I clearly recall the day I first became truly aware of myself, I mean of myself as something that everything else was not. As a boy I liked best those dead intervals of the year when one season had ended and the next had not yet begun, and all was grey and hushed and still, and out of the stillness and the hush something would seem to approach me, some small, soft, tentative thing, and offer itself to my attention. This day of which I speak I was walking along the main street of the town. It was November, or March, not cold, but neutral. From a lowering sky fine rain was falling, so fine as to be hardly felt. It was morning, and the housewives were out, with their shopping bags and headscarves. A questing dog trotted busily past me looking neither to right nor left, following a straight line drawn invisibly on the pavement. There was a smell of smoke and butcher’s meat, and a brackish smell of the sea, and, as always in the town in those days, the faint sweet stench of pig-swill. The open doorway of a hardware shop breathed brownly at me as I went past. Taking in all this, I experienced something to which the only name I could give was happiness, although it was not happiness, it was more and less than happiness. What had occurred? What in that commonplace scene before me, the ordinary sights and sounds and smells of the town, had made this unexpected thing, whatever it was, burgeon suddenly inside me like the possibility of an answer to all the nameless yearnings of my life? Everything was the same now as it had been before, the housewives, that busy dog, the same, and yet in some way transfigured. Along with the happiness went a feeling of anxiety. It was as if I were carrying some frail vessel that it was my task to protect, like the boy in the story told to us in religious class who carried the Host through the licentious streets of ancient Rome hidden inside his tunic; in my case, however, it seemed I was myself the precious vessel. Yes, that was it, it was I that was happening here. I did not know exactly what this meant, but surely, I told myself, surely it must mean something. And so I went on, in happy puzzlement, under the small rain, bearing the mystery of myself in my heart.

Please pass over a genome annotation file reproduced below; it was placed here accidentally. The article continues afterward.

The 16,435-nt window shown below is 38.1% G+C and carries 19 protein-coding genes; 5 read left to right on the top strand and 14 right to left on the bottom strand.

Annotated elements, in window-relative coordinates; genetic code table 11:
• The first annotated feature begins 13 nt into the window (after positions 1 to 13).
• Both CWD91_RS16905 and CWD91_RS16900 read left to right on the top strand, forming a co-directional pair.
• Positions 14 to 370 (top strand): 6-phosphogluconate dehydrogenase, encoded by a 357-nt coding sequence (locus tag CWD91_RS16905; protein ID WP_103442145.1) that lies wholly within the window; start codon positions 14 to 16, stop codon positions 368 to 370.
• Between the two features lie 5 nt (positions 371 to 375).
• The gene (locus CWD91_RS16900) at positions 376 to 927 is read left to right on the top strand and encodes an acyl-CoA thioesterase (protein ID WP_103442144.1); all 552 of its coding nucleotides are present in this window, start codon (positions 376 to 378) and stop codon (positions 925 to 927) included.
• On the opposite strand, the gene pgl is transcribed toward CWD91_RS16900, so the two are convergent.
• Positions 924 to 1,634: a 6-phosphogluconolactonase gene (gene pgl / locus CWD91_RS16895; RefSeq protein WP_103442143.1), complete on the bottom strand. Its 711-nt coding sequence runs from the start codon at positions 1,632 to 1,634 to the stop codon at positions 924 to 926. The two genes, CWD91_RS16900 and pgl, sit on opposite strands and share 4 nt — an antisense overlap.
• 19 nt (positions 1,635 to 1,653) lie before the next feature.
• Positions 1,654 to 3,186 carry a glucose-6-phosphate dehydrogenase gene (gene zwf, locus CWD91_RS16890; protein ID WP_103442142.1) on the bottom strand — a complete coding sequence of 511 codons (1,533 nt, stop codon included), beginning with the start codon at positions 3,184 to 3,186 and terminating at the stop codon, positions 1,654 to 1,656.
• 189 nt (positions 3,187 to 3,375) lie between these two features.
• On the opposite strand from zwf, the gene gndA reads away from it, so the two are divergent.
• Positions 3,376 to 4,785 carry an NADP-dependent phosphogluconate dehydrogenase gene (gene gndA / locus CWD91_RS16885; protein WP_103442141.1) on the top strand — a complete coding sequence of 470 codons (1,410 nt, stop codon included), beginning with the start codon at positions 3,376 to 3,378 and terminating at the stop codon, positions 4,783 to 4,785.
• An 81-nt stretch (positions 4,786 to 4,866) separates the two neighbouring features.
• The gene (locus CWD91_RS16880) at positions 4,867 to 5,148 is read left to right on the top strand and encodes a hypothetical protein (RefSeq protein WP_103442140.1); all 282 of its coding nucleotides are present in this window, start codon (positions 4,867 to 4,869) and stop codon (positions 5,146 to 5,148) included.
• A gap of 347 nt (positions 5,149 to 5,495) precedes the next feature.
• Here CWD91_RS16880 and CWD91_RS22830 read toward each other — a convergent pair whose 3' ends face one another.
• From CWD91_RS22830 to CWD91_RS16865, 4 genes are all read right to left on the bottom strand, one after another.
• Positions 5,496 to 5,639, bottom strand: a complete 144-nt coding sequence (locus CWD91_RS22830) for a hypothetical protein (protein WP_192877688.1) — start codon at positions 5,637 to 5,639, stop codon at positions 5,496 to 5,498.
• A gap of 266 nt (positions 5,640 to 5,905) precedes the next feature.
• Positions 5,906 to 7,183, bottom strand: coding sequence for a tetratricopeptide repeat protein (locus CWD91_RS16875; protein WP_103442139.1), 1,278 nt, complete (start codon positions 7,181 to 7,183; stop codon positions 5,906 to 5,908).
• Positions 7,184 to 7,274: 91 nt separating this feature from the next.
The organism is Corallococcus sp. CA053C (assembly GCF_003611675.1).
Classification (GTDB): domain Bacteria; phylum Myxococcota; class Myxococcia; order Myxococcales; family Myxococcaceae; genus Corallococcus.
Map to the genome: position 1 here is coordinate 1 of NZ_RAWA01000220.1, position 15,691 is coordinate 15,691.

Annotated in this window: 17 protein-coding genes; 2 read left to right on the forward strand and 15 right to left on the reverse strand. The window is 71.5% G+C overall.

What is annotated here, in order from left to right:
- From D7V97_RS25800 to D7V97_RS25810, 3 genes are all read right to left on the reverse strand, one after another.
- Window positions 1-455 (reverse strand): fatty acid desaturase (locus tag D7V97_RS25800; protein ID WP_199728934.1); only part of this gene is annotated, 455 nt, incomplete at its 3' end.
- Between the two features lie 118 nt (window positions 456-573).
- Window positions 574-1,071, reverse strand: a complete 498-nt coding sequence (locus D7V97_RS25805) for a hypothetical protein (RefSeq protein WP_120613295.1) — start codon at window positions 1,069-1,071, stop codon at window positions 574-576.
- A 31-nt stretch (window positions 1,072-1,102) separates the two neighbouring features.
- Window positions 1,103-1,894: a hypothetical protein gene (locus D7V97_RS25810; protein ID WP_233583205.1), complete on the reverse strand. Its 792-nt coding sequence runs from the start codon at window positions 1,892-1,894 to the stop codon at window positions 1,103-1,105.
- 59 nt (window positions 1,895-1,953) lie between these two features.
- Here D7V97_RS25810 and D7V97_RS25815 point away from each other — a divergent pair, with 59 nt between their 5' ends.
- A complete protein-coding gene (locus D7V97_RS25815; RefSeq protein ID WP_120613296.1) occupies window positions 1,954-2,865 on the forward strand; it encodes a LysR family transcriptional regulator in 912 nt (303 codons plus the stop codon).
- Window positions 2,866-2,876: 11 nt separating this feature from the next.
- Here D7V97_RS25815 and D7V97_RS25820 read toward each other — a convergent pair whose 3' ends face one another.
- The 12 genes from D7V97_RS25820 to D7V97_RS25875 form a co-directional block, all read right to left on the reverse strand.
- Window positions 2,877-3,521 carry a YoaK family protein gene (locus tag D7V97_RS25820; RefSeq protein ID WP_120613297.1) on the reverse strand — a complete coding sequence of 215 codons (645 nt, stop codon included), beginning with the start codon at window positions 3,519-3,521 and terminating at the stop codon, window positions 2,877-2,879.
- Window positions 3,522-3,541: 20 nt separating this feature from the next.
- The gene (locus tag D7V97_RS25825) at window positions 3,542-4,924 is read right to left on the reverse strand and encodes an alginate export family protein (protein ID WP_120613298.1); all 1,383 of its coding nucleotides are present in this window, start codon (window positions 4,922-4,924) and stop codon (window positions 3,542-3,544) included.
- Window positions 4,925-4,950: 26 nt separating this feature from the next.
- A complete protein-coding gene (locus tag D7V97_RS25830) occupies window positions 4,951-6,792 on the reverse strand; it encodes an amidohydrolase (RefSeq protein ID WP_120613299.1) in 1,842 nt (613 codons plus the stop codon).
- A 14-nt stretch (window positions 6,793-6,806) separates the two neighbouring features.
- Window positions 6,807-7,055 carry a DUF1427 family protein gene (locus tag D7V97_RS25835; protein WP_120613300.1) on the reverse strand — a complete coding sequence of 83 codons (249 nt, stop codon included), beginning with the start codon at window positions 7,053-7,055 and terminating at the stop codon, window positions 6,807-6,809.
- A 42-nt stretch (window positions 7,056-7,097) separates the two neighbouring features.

Was it that same phial of precious ichor, still inside me, that spilled in the cinema that afternoon, and that I carry in me yet, and that yet will overflow at the slightest movement, the slightest misbeat of my heart?
The protagonist Alex Cleeve narrates his story using the pronoun “I.” Thus, the question about the first person pronoun arises. There are three pronouns available for men in Japanese: “私 (watashi),” “僕 (boku),” and “俺 (ore).” “俺” is the most masculine pronoun among the three, and it will sound rather boorish and childish if a man in his fifties uses it in public. “僕” is less masculine than “俺,” and it is suitable for a mature male to use it although it is frequently used by young boys. “私” differs from both “俺” and “僕,” because it is a neutral pronoun, that is, it can be used by both men and women in public occasions, and it will not sound childish. From the above-mentioned points, I considered that “僕” or “私” can be used as the translation of “I” because Cleeve is an adult male and he does not seem to emphasize his masculinity. Between these two pronouns, “私” gives a more formal and politer impression while “僕” seems personal and private. As the protagonist-narrator, Cleeve tries to give an account of his story with self-consciousness. So, I think that he narrates his story in a formal way to some degree. Therefore, in the end, I chose “私” as the most suitable translation of “I.”
Second, the most difficult point was whether I should divide a long sentence into shorter sentences or not. For instance, I separated the sentence beginning with “As a boy….” into three sentences, and the sentence “Was it that same phial of precious ichor…” into two. The structure of sentence in Japanese differs from that in English in that Japanese has SOV structure whereas English has SVO structure. A main clause can be modified by adding relative clauses or participial phrases in English. On the other hand, information added after a main clause in English has to be placed before the predicate verb in a main clause in Japanese. Because of this structure, a long Japanese sentence containing several clauses will be difficult and complicated to read. Therefore, I attempted to make translation easier to read by separating a long sentence into shorter ones. Nevertheless, the sentence “What in that commonplace scene before me….” could not be divided into shorter sentences because of the original sentence structure; consequently, I chose to keep it as one sentence even though the Japanese sentence becomes a little complicated.
The final challenge was how I translated some words which were unfamiliar to the Japanese, such as the “Host,” “tunic,” and “ichor.” First, I considered how the “Host” can be translated. If I selected the translation “ホスチア (the loanword for the Host),” many Japanese readers would not understand except those who are familiar with Christianity. Therefore, I chose “聖餐式のパン (bread used in the Communion),” so that readers would see that the text is related to Christianity. In the case of “tunic,” although the exact translation would be “膝上にとどく上衣 (a loose garment reaching to the knees),” I decided to use the loanword “チュニック,” because it is used to indicate a type of women’s garment in Japan now. It was also difficult for me to translate “ichor” in Japanese. The simplest translation was, again, the loanword “イコル,” but it was not understandable. Therefore, in the end, I chose “神々の霊液 (the gods’ fluid)” in order to explain what it was.